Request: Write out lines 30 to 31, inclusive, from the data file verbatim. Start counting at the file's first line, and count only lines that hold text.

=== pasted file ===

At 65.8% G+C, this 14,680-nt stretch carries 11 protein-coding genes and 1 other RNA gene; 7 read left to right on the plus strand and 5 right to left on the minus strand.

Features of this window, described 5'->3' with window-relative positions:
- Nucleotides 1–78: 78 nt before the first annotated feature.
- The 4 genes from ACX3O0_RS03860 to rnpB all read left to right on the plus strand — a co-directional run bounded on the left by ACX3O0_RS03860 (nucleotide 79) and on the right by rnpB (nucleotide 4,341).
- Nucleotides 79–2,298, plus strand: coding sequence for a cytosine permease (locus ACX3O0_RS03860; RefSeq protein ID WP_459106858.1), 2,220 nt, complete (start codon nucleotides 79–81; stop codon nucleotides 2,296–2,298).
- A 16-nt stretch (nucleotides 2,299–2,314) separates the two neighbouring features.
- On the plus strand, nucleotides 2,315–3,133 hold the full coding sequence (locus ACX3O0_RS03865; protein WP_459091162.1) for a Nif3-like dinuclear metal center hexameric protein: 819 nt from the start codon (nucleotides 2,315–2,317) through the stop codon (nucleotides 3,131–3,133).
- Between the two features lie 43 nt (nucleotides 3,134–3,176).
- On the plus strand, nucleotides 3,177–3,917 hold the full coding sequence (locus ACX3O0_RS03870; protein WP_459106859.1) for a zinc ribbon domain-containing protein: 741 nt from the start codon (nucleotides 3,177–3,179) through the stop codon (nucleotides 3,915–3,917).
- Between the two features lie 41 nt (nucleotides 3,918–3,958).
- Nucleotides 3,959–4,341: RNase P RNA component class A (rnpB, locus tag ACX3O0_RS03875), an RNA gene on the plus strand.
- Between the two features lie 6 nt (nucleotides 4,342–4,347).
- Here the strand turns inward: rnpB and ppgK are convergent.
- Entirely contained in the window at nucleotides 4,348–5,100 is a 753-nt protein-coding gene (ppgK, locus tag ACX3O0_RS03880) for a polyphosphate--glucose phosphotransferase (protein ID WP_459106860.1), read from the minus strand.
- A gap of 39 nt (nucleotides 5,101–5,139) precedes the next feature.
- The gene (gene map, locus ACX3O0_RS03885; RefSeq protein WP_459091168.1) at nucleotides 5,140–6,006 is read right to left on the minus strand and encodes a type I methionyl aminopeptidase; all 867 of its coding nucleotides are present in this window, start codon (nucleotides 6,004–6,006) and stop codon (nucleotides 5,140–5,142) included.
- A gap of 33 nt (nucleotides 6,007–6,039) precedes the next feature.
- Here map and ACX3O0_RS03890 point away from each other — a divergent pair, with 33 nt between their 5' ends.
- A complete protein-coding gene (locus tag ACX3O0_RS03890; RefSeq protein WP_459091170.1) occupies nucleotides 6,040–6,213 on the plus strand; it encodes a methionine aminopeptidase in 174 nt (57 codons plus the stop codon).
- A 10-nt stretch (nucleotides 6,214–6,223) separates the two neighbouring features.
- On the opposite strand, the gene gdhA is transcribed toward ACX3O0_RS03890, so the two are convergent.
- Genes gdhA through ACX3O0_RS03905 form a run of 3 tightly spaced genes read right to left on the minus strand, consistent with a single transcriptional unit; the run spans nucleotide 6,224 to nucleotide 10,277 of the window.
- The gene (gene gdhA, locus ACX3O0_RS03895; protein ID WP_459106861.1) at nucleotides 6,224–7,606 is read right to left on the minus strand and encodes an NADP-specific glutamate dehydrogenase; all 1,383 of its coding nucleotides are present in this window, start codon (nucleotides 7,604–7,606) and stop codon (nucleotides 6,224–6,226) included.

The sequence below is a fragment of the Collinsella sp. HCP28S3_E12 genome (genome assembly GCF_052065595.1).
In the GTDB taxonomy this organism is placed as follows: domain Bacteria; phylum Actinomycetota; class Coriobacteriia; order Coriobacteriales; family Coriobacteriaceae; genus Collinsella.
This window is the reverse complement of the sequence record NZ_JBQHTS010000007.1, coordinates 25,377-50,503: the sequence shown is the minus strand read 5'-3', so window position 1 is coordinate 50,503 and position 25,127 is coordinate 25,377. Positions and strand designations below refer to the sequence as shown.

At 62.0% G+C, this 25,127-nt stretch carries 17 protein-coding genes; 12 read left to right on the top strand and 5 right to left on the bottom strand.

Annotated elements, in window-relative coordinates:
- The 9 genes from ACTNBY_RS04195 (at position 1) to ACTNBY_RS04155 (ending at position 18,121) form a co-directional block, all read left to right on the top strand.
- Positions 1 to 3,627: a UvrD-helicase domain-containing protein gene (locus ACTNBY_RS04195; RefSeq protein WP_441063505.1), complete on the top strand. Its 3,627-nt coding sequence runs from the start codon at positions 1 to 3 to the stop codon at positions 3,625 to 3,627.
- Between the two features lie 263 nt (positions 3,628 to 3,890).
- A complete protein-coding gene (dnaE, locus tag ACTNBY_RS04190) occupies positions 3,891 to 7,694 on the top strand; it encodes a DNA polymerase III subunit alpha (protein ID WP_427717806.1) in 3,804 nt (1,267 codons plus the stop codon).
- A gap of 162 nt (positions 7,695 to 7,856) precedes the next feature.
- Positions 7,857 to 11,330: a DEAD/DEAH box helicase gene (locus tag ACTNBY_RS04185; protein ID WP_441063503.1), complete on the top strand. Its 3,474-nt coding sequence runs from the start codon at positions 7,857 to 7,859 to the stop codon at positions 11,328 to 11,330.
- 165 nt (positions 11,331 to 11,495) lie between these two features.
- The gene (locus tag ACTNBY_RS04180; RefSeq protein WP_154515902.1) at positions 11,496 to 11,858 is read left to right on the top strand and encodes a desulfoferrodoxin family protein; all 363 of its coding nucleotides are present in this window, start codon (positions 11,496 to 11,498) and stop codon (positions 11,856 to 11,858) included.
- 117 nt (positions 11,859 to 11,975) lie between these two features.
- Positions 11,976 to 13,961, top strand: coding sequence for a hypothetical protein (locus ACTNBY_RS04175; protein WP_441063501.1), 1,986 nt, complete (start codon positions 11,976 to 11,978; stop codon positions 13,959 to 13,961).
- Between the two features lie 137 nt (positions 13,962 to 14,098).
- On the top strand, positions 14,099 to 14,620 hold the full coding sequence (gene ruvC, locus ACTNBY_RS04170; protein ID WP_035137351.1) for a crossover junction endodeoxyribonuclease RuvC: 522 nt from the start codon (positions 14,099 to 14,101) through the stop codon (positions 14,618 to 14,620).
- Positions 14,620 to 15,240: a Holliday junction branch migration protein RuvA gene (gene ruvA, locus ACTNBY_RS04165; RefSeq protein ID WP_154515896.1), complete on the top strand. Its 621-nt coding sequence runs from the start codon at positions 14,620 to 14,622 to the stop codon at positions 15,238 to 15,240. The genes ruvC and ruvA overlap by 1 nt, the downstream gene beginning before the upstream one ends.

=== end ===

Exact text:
- Positions 1 to 3,627: a UvrD-helicase domain-containing protein gene (locus ACTNBY_RS04195; RefSeq protein WP_441063505.1), complete on the top strand. Its 3,627-nt coding sequence runs from the start codon at positions 1 to 3 to the stop codon at positions 3,625 to 3,627.
- Between the two features lie 263 nt (positions 3,628 to 3,890).